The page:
Other Considerations

  • Insurers often have a minimum premium requirement for this arrangement
  • Fee structure - one company is pursuing a cost plus fee model given the volume of premium to a single insurer which far exceeded the insurers minimum premium
  • Consider how rates may change, given experience and no longer bidding competitively in remarketing
  • Consider service level differences. Will plan designs be different?
  • Local/ regional concerns – some regional colleagues have concerns regarding local impact

Global Underwriting Implementation Considerations

  • Stakeholder Engagement
    • Engage regional and global stakeholders early to ensure alignment and more successful transition
  • When conducting an RFP for an GU insurer, determine selection criteria. Some include:
    • Price
    • Number of direct relationships in countries
    • Ability to clone existing plans without changes
    • Reviewing local provider experience
  • Transition can take multiple years
    • One company estimates a 3 year transition.
    • One approach is that as contracts expire, they roll over to new global underwriting arrangement with a January 1 renewal
    • Determine Exceptions criteria for opting out (One company decided on a case-by-case basis evaluation)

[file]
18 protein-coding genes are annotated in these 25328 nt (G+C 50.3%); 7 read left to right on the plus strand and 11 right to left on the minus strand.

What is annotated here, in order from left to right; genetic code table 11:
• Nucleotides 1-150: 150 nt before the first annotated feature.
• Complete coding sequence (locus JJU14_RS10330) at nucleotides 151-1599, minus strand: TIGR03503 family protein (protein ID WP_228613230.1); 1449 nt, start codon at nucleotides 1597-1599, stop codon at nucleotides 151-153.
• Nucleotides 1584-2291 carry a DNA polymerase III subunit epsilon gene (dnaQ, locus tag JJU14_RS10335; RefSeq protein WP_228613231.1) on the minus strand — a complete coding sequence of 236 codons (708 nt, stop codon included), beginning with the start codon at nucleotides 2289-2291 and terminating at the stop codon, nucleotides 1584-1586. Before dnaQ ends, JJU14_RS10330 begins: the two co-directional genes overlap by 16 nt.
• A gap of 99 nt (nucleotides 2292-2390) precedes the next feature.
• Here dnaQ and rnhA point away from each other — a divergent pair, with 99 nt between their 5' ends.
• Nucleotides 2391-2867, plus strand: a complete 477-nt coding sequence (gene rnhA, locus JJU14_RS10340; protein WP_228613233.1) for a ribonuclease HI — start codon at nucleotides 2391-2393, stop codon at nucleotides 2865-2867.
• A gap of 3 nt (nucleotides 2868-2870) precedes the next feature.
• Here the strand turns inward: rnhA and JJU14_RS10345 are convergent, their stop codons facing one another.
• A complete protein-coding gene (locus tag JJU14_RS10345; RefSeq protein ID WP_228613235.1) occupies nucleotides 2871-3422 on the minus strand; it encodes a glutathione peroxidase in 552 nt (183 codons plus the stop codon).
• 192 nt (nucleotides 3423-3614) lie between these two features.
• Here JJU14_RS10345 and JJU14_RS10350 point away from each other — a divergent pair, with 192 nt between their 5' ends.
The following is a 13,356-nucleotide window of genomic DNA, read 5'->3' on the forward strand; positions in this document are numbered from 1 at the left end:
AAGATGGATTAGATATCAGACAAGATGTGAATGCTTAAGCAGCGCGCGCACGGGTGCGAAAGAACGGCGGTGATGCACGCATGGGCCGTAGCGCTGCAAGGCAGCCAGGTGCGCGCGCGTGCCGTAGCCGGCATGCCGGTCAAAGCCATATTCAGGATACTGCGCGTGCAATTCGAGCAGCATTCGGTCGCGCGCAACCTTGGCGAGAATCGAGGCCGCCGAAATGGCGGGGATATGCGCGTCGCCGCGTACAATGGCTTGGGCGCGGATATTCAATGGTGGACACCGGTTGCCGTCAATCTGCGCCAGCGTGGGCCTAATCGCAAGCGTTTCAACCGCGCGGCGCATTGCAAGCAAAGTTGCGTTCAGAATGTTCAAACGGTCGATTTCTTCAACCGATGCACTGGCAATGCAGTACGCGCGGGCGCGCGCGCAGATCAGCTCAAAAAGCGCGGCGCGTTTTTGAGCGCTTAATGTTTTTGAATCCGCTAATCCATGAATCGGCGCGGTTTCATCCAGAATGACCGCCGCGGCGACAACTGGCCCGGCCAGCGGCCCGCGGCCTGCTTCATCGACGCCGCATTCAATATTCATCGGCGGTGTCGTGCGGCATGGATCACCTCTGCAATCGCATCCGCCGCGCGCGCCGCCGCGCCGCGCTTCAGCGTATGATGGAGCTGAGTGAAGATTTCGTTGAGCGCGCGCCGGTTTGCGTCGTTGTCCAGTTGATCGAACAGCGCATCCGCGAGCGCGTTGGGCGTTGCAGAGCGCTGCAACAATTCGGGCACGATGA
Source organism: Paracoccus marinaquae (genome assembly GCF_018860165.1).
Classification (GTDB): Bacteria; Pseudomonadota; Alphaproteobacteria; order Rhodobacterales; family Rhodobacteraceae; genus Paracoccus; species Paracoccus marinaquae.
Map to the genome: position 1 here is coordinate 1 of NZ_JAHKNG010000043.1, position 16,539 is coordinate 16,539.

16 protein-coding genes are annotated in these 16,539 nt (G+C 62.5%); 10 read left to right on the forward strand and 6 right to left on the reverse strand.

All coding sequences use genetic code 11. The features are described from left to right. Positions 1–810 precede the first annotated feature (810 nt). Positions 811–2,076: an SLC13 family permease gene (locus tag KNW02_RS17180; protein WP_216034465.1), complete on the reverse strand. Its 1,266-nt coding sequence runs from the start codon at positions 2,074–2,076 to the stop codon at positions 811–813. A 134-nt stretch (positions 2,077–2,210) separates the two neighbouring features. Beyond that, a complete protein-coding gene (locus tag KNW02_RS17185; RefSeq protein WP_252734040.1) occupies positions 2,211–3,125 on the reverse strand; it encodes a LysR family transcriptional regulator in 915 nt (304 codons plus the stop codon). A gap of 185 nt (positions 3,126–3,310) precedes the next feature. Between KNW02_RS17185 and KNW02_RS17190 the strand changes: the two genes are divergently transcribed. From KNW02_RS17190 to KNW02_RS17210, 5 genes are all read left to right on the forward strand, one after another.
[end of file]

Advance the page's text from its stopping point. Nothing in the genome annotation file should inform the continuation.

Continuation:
• Evaluate any open claims and how they will be addressed when transitioning

Summary

There are many options when determining your purchasing strategy for health and benefit programs.

Determining the right solution will depend on your company’s goals & objectives, size & complexity.

Sometimes companies evolve their solutions. Using one initially and then overtime migrating to another. Other companies may choose one implement a couple of these solutions simultaneously targeted at different needs.

By choosing the right one for your company you can balance risk, optimize cost for value, address gaps, and increase data transparency.

More Topics

Articles & Guides icon_right_chevron_dark Global Benefits Management icon_right_chevron_dark

TABLE OF CONTENTS

  1. Common Challenges & Purchasing Alternatives
  2. Global Underwriting & Regional Plans
  3. Why a Regional Umbrella Plan?
  4. What is the Regional Umbrella Plan?
  5. Process & Implementation
  6. Why a Global Underwriting Arrangement?
  7. Summary